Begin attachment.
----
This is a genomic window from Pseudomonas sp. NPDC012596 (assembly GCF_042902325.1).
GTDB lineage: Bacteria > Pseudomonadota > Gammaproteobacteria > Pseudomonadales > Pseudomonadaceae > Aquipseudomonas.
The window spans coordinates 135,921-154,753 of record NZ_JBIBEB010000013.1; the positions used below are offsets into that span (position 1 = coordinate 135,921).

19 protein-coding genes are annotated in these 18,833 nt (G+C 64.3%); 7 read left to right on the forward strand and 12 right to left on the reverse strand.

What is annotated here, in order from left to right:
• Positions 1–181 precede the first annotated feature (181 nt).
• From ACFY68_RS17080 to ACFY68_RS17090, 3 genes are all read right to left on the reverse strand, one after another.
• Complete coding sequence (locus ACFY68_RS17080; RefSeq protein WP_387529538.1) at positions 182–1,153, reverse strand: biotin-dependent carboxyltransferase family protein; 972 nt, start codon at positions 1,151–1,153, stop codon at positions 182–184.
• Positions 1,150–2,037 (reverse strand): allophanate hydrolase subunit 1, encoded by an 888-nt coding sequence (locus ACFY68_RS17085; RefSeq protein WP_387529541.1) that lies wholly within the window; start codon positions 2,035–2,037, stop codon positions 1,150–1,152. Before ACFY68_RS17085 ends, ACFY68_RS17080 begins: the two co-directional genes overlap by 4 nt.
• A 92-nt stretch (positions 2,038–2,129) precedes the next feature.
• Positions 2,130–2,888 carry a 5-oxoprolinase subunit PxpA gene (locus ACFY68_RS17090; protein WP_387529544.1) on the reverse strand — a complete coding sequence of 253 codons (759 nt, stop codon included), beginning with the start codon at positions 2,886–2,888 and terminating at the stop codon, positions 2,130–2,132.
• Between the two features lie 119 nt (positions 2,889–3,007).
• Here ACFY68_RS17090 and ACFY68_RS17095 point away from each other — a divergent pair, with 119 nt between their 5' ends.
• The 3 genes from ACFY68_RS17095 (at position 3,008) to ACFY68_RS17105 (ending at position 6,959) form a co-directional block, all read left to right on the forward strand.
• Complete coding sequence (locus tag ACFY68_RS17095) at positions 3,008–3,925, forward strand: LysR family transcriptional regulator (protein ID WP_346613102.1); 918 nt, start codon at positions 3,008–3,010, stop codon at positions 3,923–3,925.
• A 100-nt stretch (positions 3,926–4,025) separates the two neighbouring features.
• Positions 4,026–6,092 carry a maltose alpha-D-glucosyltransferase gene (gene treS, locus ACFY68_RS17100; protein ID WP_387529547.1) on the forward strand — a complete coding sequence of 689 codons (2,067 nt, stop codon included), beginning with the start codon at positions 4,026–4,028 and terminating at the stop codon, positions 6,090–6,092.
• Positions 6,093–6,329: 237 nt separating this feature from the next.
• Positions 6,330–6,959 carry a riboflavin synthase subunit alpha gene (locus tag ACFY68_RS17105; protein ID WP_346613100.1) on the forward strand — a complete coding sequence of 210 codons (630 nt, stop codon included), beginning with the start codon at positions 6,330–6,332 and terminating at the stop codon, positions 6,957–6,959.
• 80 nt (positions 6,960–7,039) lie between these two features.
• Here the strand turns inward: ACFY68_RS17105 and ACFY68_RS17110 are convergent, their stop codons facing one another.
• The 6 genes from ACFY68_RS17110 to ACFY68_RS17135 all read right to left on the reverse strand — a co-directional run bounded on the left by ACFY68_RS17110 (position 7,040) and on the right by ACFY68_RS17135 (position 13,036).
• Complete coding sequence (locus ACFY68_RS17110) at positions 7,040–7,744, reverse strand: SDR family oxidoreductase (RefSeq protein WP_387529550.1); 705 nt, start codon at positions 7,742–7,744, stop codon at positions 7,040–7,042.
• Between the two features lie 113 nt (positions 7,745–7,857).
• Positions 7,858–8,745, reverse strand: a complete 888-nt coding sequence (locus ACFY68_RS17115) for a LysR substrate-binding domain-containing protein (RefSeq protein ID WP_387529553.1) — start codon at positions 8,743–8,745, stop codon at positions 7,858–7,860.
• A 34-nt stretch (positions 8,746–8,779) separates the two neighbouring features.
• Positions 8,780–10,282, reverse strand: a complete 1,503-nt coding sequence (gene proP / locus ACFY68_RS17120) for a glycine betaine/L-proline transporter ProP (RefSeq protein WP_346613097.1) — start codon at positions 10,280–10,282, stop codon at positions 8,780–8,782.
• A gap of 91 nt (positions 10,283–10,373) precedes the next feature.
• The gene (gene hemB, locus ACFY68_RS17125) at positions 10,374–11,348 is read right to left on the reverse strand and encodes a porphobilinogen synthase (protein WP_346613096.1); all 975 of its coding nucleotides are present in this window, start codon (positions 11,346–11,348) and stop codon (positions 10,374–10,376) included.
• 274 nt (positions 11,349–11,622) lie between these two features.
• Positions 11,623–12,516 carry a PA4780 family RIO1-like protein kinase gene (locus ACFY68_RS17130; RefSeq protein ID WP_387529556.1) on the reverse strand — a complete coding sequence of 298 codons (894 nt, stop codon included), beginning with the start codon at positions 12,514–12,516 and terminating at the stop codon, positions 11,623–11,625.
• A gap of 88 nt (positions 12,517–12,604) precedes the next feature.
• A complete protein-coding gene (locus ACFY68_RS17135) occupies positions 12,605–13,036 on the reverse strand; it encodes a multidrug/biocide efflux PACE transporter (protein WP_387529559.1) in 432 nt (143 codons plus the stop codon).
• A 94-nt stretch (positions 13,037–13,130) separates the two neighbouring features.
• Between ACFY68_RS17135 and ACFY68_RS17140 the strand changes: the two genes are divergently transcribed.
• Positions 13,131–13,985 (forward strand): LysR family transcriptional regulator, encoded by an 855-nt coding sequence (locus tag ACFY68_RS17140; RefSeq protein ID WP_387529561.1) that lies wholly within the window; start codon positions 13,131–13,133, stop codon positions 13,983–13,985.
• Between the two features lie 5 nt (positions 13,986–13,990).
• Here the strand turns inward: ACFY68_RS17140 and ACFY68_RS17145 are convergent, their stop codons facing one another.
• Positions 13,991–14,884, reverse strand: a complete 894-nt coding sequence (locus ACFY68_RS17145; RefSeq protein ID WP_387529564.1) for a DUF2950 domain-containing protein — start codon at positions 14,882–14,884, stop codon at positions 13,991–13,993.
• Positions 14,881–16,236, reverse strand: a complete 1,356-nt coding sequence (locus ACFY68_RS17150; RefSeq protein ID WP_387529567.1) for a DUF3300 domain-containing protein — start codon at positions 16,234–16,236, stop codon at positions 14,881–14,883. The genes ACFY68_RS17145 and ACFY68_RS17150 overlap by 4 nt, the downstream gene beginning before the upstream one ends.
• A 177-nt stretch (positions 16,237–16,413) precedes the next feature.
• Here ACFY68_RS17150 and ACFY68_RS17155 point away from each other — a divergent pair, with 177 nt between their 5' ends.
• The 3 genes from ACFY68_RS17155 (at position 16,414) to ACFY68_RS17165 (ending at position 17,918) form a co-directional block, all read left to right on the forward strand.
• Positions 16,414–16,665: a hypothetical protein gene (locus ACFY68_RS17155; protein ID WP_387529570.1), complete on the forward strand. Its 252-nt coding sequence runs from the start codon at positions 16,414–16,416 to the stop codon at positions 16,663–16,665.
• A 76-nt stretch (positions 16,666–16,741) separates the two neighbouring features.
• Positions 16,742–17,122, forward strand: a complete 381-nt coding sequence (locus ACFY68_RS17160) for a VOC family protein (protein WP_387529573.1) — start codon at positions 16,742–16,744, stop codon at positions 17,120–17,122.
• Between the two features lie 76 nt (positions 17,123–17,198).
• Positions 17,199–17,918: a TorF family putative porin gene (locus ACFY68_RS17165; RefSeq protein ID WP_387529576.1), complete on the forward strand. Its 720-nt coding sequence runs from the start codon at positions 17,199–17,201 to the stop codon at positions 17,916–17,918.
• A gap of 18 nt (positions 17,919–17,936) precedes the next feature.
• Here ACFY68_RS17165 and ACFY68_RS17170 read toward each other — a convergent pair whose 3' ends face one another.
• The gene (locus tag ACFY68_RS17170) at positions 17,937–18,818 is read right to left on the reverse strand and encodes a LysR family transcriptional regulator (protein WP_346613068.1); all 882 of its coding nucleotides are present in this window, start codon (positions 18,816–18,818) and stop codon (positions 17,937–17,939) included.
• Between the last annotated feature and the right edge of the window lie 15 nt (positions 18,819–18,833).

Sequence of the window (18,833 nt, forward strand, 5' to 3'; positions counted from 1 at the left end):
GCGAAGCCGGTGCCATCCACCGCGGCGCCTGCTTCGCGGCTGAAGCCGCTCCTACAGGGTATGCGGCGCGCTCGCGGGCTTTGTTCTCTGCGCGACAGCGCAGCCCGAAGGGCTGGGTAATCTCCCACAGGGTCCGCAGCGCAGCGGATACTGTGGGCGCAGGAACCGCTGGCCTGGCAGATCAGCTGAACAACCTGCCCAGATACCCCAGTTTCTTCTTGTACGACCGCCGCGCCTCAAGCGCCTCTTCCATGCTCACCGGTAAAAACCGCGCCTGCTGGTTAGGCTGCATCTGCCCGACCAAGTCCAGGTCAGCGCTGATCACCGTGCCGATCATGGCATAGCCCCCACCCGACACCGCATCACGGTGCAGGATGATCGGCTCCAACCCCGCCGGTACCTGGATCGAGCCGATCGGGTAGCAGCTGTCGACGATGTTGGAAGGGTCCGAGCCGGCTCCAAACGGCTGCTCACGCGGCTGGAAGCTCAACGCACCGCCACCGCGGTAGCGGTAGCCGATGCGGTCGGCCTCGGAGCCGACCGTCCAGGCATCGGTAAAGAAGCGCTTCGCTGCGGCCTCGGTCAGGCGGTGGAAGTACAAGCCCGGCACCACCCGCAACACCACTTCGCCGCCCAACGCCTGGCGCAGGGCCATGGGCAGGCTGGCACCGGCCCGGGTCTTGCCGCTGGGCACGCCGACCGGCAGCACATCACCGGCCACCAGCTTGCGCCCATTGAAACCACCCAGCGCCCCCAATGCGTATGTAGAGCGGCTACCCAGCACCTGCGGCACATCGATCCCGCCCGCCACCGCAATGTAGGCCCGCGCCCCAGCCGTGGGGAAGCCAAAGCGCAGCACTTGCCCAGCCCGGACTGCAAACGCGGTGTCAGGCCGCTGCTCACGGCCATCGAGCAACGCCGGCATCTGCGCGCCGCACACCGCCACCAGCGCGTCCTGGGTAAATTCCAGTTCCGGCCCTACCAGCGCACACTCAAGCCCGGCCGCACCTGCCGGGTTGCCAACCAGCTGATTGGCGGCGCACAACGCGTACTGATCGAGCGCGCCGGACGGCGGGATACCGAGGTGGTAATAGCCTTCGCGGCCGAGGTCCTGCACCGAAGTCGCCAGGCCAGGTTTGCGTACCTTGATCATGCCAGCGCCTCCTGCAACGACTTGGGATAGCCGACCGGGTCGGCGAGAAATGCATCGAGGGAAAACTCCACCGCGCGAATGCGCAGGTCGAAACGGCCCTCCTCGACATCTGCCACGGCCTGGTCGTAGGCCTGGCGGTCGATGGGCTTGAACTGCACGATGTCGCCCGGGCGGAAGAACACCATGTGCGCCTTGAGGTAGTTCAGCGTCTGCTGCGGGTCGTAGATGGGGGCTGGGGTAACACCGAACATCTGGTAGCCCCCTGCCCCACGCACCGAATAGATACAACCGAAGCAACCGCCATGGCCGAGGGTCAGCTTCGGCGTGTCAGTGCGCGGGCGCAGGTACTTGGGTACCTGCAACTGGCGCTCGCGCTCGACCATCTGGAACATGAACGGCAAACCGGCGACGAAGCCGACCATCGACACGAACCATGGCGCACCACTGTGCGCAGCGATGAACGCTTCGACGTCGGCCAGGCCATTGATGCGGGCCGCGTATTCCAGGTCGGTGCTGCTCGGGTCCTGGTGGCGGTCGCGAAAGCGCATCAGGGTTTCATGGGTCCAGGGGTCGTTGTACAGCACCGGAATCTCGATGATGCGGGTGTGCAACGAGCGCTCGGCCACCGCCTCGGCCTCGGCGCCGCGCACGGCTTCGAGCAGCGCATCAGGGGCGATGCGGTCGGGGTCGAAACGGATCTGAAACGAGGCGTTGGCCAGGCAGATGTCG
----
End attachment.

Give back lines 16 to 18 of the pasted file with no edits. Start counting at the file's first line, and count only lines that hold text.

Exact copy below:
• A 100-nt stretch (positions 3,926–4,025) separates the two neighbouring features.
• Positions 4,026–6,092 carry a maltose alpha-D-glucosyltransferase gene (gene treS, locus ACFY68_RS17100; protein ID WP_387529547.1) on the forward strand — a complete coding sequence of 689 codons (2,067 nt, stop codon included), beginning with the start codon at positions 4,026–4,028 and terminating at the stop codon, positions 6,090–6,092.
• Positions 6,093–6,329: 237 nt separating this feature from the next.